The eagerly awaited debut album from Laura J Martin promises much, and on first listen, (and second and third…) The Hangman Tree certainly delivers. At a time when female folk-based singer-songwriters are enjoying something of a renaissance, it would be safe to say there was a danger of having too much of a good thing, and for a new addition to this group to be seen as dull. But Laura manages to bring something fresh and unique to the table with her collection of quaint, folk-pop ditties.
Whereas her contemporaries have embarked on a sombre, mellow route of song writing, Laura has provided us with an album full of cheer and wit. One of the greatest things about The Hangman Tree is the musicality. Laura and her band are clearly very talented musicians, and the way in which Laura herself floats between flute, mandolin, xylophone and vocals with such ease is just one of the many reasons why this album is so endearing.
Laura once spent time living in Japan and this has clearly influenced her during the making of this album. Songs such as the delightful ‘Spy’ and the spirited ‘Fire Horse’ seem to tip a hat to her experiences in the Far East. Her mix of Japanese folklore and her own personal experiences (as seen in the sweet title-track) creates a journey for the listener to different worlds. Whilst first listening to songs such as ‘Tom’ and ‘Silent Maria’, I personally was transported to a Tolkien-esque haven of tranquillity (which I consider to be a great thing!).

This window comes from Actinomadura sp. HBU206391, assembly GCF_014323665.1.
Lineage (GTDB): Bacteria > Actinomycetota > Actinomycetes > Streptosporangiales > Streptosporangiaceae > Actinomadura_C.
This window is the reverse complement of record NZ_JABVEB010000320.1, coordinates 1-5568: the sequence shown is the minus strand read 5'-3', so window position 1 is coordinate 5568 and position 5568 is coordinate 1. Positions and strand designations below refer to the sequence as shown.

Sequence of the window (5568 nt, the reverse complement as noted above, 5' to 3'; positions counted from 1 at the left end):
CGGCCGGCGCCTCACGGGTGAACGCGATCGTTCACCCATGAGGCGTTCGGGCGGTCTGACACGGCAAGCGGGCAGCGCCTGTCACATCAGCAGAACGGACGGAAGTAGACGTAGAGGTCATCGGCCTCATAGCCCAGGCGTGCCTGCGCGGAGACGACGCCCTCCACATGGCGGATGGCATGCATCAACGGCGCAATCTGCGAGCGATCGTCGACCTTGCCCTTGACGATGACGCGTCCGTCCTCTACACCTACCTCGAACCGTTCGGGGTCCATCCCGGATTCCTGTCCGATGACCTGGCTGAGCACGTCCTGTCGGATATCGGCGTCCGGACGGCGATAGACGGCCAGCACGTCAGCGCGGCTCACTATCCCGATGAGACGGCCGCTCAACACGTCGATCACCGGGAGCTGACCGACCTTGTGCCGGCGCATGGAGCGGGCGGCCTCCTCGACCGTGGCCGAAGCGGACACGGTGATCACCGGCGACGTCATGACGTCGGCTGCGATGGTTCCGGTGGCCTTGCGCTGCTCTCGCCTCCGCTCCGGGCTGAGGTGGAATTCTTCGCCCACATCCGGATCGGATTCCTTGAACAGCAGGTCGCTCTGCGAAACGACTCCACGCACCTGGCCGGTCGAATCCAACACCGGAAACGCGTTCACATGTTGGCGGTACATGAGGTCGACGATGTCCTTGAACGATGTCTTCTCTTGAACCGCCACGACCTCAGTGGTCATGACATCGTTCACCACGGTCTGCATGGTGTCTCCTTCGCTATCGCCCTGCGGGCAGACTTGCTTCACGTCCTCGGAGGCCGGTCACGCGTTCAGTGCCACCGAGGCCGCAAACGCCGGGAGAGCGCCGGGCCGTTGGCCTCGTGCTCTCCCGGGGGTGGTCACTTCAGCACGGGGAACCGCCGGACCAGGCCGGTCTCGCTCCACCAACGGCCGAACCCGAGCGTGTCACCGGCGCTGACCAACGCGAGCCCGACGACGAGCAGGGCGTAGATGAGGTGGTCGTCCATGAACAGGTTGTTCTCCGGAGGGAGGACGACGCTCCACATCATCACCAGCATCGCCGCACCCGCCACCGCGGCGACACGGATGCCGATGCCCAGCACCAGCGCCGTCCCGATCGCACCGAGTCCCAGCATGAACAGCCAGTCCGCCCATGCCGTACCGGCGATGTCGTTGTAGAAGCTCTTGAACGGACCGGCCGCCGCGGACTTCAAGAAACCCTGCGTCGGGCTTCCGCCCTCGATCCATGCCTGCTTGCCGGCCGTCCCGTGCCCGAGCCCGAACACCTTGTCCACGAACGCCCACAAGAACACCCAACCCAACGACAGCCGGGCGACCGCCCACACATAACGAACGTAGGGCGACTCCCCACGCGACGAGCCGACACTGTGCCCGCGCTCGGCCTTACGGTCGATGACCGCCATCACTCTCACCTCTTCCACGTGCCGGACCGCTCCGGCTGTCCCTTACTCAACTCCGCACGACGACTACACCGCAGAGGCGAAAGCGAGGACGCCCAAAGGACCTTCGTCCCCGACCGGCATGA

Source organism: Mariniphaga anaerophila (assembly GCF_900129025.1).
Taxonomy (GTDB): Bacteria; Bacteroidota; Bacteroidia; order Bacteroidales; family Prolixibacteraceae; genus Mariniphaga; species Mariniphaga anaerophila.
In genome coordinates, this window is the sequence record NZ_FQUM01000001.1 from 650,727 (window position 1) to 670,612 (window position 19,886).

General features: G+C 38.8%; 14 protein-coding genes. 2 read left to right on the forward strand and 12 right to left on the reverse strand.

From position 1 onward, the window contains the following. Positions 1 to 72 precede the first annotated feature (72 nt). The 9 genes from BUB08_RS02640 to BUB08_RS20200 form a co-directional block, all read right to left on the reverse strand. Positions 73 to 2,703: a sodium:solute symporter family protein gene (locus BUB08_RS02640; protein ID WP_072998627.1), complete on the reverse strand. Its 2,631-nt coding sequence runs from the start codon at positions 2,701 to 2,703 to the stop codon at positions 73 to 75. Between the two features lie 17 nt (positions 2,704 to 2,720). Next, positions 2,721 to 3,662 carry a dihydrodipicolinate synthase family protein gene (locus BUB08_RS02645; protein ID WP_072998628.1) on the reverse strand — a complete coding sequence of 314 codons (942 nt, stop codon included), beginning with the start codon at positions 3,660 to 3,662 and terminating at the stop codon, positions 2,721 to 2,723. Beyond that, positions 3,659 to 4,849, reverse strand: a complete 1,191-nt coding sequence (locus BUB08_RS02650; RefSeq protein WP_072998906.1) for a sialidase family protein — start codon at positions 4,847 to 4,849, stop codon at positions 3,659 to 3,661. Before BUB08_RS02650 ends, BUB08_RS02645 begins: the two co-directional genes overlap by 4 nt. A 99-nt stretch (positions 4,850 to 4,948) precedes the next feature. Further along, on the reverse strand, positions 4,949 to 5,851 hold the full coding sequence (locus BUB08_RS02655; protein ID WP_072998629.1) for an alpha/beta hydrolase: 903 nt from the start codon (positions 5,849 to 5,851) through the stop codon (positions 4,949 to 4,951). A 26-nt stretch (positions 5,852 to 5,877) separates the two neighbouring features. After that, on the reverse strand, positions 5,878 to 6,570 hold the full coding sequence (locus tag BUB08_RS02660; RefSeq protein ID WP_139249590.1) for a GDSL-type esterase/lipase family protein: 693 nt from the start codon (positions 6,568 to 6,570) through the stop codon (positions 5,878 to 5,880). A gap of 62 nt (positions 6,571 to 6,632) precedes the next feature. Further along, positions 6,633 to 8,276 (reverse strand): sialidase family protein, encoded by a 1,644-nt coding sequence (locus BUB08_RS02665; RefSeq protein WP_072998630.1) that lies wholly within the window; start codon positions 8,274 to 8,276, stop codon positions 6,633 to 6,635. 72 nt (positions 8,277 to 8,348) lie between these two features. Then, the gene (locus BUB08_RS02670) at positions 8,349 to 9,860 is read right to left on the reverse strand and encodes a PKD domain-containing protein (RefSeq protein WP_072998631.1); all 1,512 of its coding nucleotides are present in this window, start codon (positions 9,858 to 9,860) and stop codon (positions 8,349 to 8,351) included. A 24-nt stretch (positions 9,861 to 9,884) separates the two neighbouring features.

Armed with a beautiful Kate Bush-style voice and a collection of enchanting songs, it seems impossible to not be charmed by Laura J Martin and her debut. And at a time when the world is in a state of depression, I appeal for more artists like Laura to steer us away from our New-Year gloom.
Words: Carly Goodman